SANTA CRUZ – Voice Of A New Generation
November 10, 2017, a year ago
“We’re ready to carry on that torch. There’s enough nostalgia acts,” says an enthused Archie Cruz about Santa Cruz being the next face of rock ‘n’ roll. The Finnish rock act is receiving well due attention in North America for their hard-hitting attack of sleaze metal, but with a modern spin. While they have attitude and are not afraid to show it, their third album Bad Blood Rising (released November 10th via M-Theory Audio) is their most mature, personal album to date.
The blonde bomber Archie agrees with how personal an album it is as he reflects on ballads like “Drag Me Out Of The Darkness” and “Breathe”, “We had been touring for like 2 years, touring and partying for a long time and when you come home you just start thinking about life, you just come down from all the partying and you start thinking about your age, you’re already 24 and you always feel like you’re not this young kid anymore who just wants to party and have a good time and do the whole rock ‘n’ roll cliché thing and in life you go in deep sometimes and I think that comes out in those songs.”
In fact, “Breathe”, “the slow song with the whistle” as Archie puts it, is his favorite tune from Bad Blood Rising. He proclaims, “I think it’s the best song we’ve written harmonically and melodically.”
The opening salvo is the romper “Young Blood Rising”, with which an accompanying video was make. “It’s the most Santa Cruz song off the new album, most basic Santa Cruz song”, says Archie, “and it was an easy choice for the first single. I think the album has better songs, but that’s the most obvious one to go with.”
(Photo by: Santi Fox)
Causing a bit of head scratcher is “River Phoenix”, named after the actor who died 24 years ago in a tragic death on Halloween night of drug intoxication outside The Viper Room nightclub in West Hollywood, CA. He was just 23-years-old. So how the heck all these years later does he get a song named after him? Archie laughs when I ask him and explains, “I used to watch the Indiana Jones movies as a kid and he was in the third one playing the young Indy and I was like ‘that dude is super awesome’ and then I found out about his death, which was very tragic. I felt like he needed a tribute; I felt like he needed to be acknowledged by the younger generation that might not have heard of him from anywhere else.”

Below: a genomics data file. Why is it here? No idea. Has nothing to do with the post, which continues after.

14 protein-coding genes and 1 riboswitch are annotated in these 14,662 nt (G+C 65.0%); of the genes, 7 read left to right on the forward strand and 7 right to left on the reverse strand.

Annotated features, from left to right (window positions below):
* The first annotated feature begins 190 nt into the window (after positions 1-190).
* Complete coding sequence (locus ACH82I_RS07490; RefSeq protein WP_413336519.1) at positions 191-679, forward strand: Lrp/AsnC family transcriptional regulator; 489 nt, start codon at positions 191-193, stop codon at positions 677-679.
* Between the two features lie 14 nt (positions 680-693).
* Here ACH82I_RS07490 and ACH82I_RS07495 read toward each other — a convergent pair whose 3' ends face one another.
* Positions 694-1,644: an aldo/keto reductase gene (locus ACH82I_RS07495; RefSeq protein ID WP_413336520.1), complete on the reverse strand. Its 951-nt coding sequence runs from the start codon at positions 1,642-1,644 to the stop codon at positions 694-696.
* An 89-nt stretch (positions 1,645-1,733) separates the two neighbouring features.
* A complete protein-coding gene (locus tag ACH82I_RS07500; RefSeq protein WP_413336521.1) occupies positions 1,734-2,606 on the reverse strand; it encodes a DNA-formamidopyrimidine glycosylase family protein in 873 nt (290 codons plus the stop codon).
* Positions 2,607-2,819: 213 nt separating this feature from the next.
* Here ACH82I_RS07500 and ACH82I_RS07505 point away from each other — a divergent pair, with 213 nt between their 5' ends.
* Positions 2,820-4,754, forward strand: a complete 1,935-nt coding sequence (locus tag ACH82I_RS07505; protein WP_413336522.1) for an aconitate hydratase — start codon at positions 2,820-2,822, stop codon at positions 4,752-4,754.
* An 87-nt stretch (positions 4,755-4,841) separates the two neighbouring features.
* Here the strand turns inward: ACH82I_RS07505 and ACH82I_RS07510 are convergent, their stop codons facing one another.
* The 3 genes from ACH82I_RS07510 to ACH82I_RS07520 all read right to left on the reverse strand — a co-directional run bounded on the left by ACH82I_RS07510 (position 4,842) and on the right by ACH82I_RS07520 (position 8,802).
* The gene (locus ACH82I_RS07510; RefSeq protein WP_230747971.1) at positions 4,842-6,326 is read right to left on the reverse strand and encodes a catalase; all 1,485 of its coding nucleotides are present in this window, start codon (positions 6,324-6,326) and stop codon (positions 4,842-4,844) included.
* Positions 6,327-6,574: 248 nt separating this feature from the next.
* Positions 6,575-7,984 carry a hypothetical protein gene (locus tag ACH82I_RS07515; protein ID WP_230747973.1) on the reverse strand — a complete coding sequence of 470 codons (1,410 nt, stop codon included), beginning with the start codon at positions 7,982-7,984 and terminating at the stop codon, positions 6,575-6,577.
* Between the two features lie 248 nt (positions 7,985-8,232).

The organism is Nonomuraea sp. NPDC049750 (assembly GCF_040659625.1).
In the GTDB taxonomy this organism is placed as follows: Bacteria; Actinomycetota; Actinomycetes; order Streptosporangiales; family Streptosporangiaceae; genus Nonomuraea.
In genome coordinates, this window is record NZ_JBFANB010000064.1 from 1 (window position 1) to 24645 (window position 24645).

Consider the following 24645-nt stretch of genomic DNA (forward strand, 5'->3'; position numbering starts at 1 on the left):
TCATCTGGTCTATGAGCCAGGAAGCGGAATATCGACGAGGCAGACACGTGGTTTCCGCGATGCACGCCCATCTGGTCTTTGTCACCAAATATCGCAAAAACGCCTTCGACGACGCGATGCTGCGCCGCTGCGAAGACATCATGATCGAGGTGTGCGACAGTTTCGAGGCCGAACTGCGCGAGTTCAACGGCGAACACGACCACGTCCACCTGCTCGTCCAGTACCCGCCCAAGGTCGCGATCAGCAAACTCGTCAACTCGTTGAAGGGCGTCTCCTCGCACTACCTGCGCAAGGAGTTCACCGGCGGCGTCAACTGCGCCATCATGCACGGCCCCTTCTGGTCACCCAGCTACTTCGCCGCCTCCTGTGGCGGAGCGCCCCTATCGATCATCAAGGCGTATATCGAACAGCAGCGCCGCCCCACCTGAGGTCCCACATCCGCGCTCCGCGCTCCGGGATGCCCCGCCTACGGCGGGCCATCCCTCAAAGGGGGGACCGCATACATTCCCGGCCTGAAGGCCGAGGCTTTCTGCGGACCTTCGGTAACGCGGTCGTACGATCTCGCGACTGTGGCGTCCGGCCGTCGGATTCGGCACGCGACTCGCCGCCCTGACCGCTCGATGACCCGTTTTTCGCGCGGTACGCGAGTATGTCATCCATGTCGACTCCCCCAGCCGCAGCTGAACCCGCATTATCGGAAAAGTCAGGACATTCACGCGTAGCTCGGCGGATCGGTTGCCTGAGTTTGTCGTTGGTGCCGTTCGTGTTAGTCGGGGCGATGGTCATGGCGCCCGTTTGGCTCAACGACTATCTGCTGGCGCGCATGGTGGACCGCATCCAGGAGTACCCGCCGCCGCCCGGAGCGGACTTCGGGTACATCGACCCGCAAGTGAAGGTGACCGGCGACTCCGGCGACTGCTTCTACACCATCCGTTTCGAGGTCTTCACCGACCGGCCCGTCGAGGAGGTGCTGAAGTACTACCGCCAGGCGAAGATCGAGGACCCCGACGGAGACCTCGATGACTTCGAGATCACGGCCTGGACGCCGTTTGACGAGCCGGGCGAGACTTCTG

Another unique track is the laid back vibe of “Get Me Out Of California”, which funnily enough originated in Italy. Archie explains the inspiration of the track, “Actually I was in Italy like 3 years ago with my family and I started singing those first parts ‘23 but I’ve lived for a lifetime’, but it just came out from my mouth and I said that to Johnny (Cruz, guitarist) and lo and behold two years later he came to me and was like ‘Yo, remember that song you wrote in Italy? Well, I have the chorus for it!’ And he started singing the California part and apparently he wrote that a year and a half ago when we were touring with Sebastian Bach and the last show was in Los Angeles and we partied for two days and after that he was like ‘Please, somebody get me out of California!’” (laughs)
Santa Cruz is clearly making their mark around the scene being noticed by Bach whom they’ve toured with and receiving recognition from Rolling Stone. Other bands of their ilk like Reckless Love, Hardcore Superstar, Crazy Lixx, Shiraz Lane, and other foreign glam/hair band can’t make a dent in North America. Archie sees no comparison with those acts by claiming, “Crazy Lixx and Reckless Love, those are great bands, Crazy Lixx not so much, but to me those bands are nostalgia acts. Hardcore Superstar is fresher, but they’re old dudes over 40 so that’s different too, but I would compare us to those bands like 7 years ago, but it’s different now and the new album has nothing to do with Crazy Lixx or Reckless Love.”
As for receiving U.S. attention when this type of music is out of favor, Archie points to the band’s goal of attaining a U.S fan base. He says, “We’ve been so relentless getting a market in the U.S. by touring there a couple times we’ve tried really hard to grow a fan base over there and do as much U.S. gigs as we can, interviews as we can and to me we are more American than like Crazy Lixx and those bands.”
Archie thinks it’s important for newer rock bands to remain fresh and says newer acts latch onto the past too much. “I feel like there’s a blueprint made for this kind of music and people think you cannot break it and that’s the mistake they make. Think about bands like (Led) Zeppelin and GN’R (Guns N’ Roses). They’re one of the blueprints of rock ‘n’ roll, but they broke it and that’s why they became so huge and fresh like Nirvana with Kurt Cobain. Nobody’s got the guts to break the blueprint now, and if you play rock, it's like you have to do it this way. You have to break boundaries and do whatever you want.”
So what does he think about a band like Steel Panther, do they help or hurt? “Steel Panther is the greatest of the bands you’ve mentioned”, says Archie, “because Crazy Lixx and Reckless Love, they take themselves too seriously; if you’re going to be a nostalgia act, then you have to do the shit Steel Panther does. You can laugh at it, but still be fuckin’ badass. I’ve seen them twice and it was fuckin’ insane. It’s comedy with the best rock show you’ll ever see.”
Archie clearly has the Cruz missile set on a certain path to be voice of the new generation and while he can’t disclose the details, the band plans on coming back to the U.S. in March 2018.
(Top photo by: Viivi Huuska)